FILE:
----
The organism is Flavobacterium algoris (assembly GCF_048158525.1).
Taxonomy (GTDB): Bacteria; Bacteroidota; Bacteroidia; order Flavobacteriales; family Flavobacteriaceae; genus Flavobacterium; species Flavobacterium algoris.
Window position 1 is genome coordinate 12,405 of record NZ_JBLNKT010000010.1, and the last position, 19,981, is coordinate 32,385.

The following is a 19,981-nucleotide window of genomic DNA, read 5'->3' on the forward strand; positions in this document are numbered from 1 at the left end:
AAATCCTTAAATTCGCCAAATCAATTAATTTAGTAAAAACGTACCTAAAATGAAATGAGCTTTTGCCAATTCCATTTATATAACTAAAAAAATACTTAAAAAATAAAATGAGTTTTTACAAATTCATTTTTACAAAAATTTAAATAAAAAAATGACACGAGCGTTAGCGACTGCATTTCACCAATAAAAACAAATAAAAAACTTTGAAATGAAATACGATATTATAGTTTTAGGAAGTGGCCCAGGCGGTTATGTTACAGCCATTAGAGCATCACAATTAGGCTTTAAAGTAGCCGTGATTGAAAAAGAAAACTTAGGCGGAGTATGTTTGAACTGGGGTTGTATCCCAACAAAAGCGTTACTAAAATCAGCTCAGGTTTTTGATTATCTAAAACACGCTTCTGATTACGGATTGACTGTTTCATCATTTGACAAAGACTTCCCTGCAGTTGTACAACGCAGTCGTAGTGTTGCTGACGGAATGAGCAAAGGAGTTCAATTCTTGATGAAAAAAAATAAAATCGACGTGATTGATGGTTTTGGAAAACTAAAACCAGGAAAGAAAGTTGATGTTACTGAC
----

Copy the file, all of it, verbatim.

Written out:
The organism is Flavobacterium algoris (assembly GCF_048158525.1).
Taxonomy (GTDB): Bacteria; Bacteroidota; Bacteroidia; order Flavobacteriales; family Flavobacteriaceae; genus Flavobacterium; species Flavobacterium algoris.
Window position 1 is genome coordinate 12,405 of record NZ_JBLNKT010000010.1, and the last position, 19,981, is coordinate 32,385.

The following is a 19,981-nucleotide window of genomic DNA, read 5'->3' on the forward strand; positions in this document are numbered from 1 at the left end:
AAATCCTTAAATTCGCCAAATCAATTAATTTAGTAAAAACGTACCTAAAATGAAATGAGCTTTTGCCAATTCCATTTATATAACTAAAAAAATACTTAAAAAATAAAATGAGTTTTTACAAATTCATTTTTACAAAAATTTAAATAAAAAAATGACACGAGCGTTAGCGACTGCATTTCACCAATAAAAACAAATAAAAAACTTTGAAATGAAATACGATATTATAGTTTTAGGAAGTGGCCCAGGCGGTTATGTTACAGCCATTAGAGCATCACAATTAGGCTTTAAAGTAGCCGTGATTGAAAAAGAAAACTTAGGCGGAGTATGTTTGAACTGGGGTTGTATCCCAACAAAAGCGTTACTAAAATCAGCTCAGGTTTTTGATTATCTAAAACACGCTTCTGATTACGGATTGACTGTTTCATCATTTGACAAAGACTTCCCTGCAGTTGTACAACGCAGTCGTAGTGTTGCTGACGGAATGAGCAAAGGAGTTCAATTCTTGATGAAAAAAAATAAAATCGACGTGATTGATGGTTTTGGAAAACTAAAACCAGGAAAGAAAGTTGATGTTACTGAC